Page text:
2. In a breech-loading firearm, in combination, a receiver provided with at least one bolt-lug engaging abutment face; a breech closingmechanism comprising a non-rotary bolt carrier and a rotary bolt formed with at least one locking lug, helically connected to said carrier, the said bolt carrier and bolt being reciprocable within said receiver from a rearward position to a forward position where the bolt has been rotated to locked position by said helical connection, the bolt carrier being formed with an outwardly extending guide projection, a corresponding guide recess formed in the receiver within which said projection ts, whereby the carrier is held against rotation, the lug on the bolt being so arranged that it aligns with and extends into said guide recess when the bolt is in unlocked position so that the bolt is held against rotation during the reciprocation of the bolt within the receiver, said helical connection comprising a pin carried by the bolt carrier within and extending through the said guide projection.
3. In a breech-loading rearm, in combination, a receiver provided with at least one bolt-lug engaging abutment face; a breech closing mechanism comprising a non-rotary bolt carrier and a rotary bolt formed with at least one locking lug, helically connected to said carrier, the said bolt carrier and bolt being reciprocable within said receiver from a rearward position to a forward position where the bolt has been rotated to locked position by said helical connection, the bolt carrier being formed with an outwardly extending guide projection, a corresponding guide recess formed in the receiver within which said proj ection ts, whereby the carrier is held against rotation, Said helical connection comprising a pin carriedwby the bolt carrierwithin and extending Number through the said guide projection. 659,786 ALLEN A. DICKE. 853,438 966,482 REFERENCES CITED 1,096,324 The following references are of record in the 1,322,438 file of this patent: UNITED STATES PATENTS 21125571 Number Name Date 10 2,364,548 398,064 Mauser Feb. 19, 1889 2,386,543 472,795 Mannlicher Apr. 12, 1892 2,424,264
12 Name Date Browning Oct. 16, 1900 Browning May 14, 1907 Slawter Aug. 9, 1910 Stamm May 12, 1914 Henderson Nov. 18, 1919 Dicke Mar. 31, 1936 Loomis July 6, 1937 Jacobson Aug. 2, 1938 Pedersen Dec. 5, 1944 Collins Oct. 9, 1945 Yorks July 22, 1947
US576967A 1945-02-09 1945-02-09 Two-part breech closing mechanism for repeating firearms Expired - Lifetime US2484694A (en)

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US9454049 US2648153A (en) 1945-02-09 1949-05-21 Operating lever means for breech closing mechanisms

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Cited By (9)

* Cited by examiner, † Cited by third party
Publication number Priority date Publication date Assignee Title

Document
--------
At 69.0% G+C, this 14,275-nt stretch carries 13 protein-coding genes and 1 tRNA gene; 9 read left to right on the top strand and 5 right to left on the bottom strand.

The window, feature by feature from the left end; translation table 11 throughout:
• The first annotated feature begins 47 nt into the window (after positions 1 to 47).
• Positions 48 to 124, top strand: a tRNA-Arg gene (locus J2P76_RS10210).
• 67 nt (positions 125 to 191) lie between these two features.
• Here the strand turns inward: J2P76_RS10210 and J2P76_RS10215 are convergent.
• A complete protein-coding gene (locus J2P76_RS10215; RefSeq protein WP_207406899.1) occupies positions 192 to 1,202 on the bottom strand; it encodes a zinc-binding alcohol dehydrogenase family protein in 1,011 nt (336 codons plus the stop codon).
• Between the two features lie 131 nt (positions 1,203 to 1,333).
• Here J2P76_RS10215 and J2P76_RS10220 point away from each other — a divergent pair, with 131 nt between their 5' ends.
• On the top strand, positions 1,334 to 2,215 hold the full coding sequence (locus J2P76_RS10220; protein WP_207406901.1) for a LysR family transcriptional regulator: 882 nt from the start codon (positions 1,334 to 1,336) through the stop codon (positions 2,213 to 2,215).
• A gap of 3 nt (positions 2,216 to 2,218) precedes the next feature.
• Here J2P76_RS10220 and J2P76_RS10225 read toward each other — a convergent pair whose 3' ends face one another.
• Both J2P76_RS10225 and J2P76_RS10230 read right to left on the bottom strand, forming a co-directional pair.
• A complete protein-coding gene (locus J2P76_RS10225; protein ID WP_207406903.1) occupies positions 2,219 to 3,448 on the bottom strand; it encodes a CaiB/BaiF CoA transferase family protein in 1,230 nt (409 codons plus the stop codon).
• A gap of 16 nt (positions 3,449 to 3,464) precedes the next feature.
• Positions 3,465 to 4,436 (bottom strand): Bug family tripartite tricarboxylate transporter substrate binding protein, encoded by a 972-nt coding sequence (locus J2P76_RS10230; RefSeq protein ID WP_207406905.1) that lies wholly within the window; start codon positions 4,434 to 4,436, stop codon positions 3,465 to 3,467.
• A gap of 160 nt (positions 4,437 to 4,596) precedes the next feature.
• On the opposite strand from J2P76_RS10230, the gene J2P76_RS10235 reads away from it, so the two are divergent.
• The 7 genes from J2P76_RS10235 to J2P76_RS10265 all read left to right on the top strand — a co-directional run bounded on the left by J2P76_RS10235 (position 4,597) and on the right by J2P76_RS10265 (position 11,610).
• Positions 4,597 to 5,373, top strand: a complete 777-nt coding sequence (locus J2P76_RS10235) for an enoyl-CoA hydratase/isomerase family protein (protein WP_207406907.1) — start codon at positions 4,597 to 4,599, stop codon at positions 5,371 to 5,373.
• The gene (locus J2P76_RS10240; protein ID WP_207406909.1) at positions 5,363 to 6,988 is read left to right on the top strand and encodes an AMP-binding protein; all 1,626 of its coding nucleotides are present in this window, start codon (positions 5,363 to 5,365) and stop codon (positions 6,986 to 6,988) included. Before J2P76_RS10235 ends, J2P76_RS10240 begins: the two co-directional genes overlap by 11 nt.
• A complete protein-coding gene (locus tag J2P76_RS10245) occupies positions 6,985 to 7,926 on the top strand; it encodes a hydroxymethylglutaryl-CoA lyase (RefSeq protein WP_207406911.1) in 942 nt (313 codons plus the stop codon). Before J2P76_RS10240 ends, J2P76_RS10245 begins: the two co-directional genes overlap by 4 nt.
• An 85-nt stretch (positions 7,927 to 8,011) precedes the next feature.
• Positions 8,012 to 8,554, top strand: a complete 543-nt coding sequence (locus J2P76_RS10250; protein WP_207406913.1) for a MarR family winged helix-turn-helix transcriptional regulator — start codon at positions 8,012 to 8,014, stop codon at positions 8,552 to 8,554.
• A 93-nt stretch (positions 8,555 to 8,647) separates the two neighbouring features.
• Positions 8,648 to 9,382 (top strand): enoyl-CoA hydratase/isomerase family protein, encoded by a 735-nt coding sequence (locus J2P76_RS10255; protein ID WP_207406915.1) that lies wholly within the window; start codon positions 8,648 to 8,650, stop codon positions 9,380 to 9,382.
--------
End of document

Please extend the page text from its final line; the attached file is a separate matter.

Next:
US2638694A (en) * 1950-05-15 1953-05-19 William B Morris Lever operated gun with vertically slidable breech block
US2761234A (en) * 1953-07-28 1956-09-04 Walter A R Bradley Turning bolt lever action rifle
US2932108A (en) * 1956-05-21 1960-04-12 Alvin M Hughel Breech bolt mechanism for repeating rifles
US3938271A (en) * 1973-04-05 1976-02-17 Valmet Oy Ejection port closure for firearms
US20100101405A1 (en) * 2007-11-12 2010-04-29 Jason Adams Direct drive retrofit for rifles
US8176837B1 (en) 2009-10-11 2012-05-15 Jason Stewart Jackson Firearm operating rod
US8640598B1 (en) 2010-07-19 2014-02-04 Jason Stewart Jackson Sleeve piston for actuating a firearm bolt carrier
US20140311005A1 (en) * 2013-03-15 2014-10-23 Saeilo Enterprises, Inc. Straight pull bolt action system
US9261314B1 (en) 2010-07-19 2016-02-16 Jason Stewart Jackson Sleeve piston for actuating a firearm bolt carrier

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US398064A (en) * 1889-02-19 Paul mauser
US472795A (en) * 1892-04-12 mannlicher
US659786A (en) * 1900-06-06 1900-10-16 John M Browning Recoil-operated firearm.
US853438A (en) * 1905-08-18 1907-05-14 John M Browning Automatic firearm.
US966482A (en) * 1908-09-04 1910-08-09 Frank M Slawter Firearm.
US1096324A (en) * 1913-12-15 1914-05-12 Hans Stamm Automatic-loading firearm.
US1322438A (en) * 1919-11-18 Riele
US2035539A (en) * 1932-11-30 1936-03-31 Remington Arms Co Inc Repeating firearm
US2085812A (en) * 1934-04-28 1937-07-06 Remington Arms Co Inc Firearm
US2125571A (en) * 1935-01-10 1938-08-02 Ernest F Jacobson Gun
US2364548A (en) * 1939-07-29 1944-12-05 John D Pedersen Bolt mechanism for rifles
US2386543A (en) * 1942-01-27 1945-10-09 James J Collins Firearm
US2424264A (en) * 1942-10-27 1947-07-22 Gerald A Yorks Composite bolt structure for semiautomatic rifles

Patent Citations (13)

* Cited by examiner, † Cited by third party
Publication number Priority date Publication date Assignee Title
US1322438A (en) * 1919-11-18 Riele
US472795A (en) * 1892-04-12 mannlicher
US398064A (en) * 1889-02-19 Paul mauser
US659786A (en) * 1900-06-06 1900-10-16 John M Browning Recoil-operated firearm.
US853438A (en) * 1905-08-18 1907-05-14 John M Browning Automatic firearm.
US966482A (en) * 1908-09-04 1910-08-09 Frank M Slawter Firearm.
US1096324A (en) * 1913-12-15 1914-05-12 Hans Stamm Automatic-loading firearm.
US2035539A (en) * 1932-11-30 1936-03-31 Remington Arms Co Inc Repeating firearm
US2085812A (en) * 1934-04-28 1937-07-06 Remington Arms Co Inc Firearm
US2125571A (en) * 1935-01-10 1938-08-02 Ernest F Jacobson Gun
US2364548A (en) * 1939-07-29 1944-12-05 John D Pedersen Bolt mechanism for rifles
US2386543A (en) * 1942-01-27 1945-10-09 James J Collins Firearm
US2424264A (en) * 1942-10-27 1947-07-22 Gerald A Yorks Composite bolt structure for semiautomatic rifles

Cited By (11)

* Cited by examiner, † Cited by third party
Publication number Priority date Publication date Assignee Title
US2638694A (en) * 1950-05-15 1953-05-19 William B Morris Lever operated gun with vertically slidable breech block
US2761234A (en) * 1953-07-28 1956-09-04 Walter A R Bradley Turning bolt lever action rifle
US2932108A (en) * 1956-05-21 1960-04-12 Alvin M Hughel Breech bolt mechanism for repeating rifles
US3938271A (en) * 1973-04-05 1976-02-17 Valmet Oy Ejection port closure for firearms
US20100101405A1 (en) * 2007-11-12 2010-04-29 Jason Adams Direct drive retrofit for rifles
US7971518B2 (en) 2007-11-12 2011-07-05 Adams Arms, Inc. Direct drive retrofit for rifles
US8176837B1 (en) 2009-10-11 2012-05-15 Jason Stewart Jackson Firearm operating rod
US8640598B1 (en) 2010-07-19 2014-02-04 Jason Stewart Jackson Sleeve piston for actuating a firearm bolt carrier
US9261314B1 (en) 2010-07-19 2016-02-16 Jason Stewart Jackson Sleeve piston for actuating a firearm bolt carrier
US20140311005A1 (en) * 2013-03-15 2014-10-23 Saeilo Enterprises, Inc. Straight pull bolt action system
US9115941B2 (en) * 2013-03-15 2015-08-25 Saeilo Enterprises, Inc. Straight pull bolt action system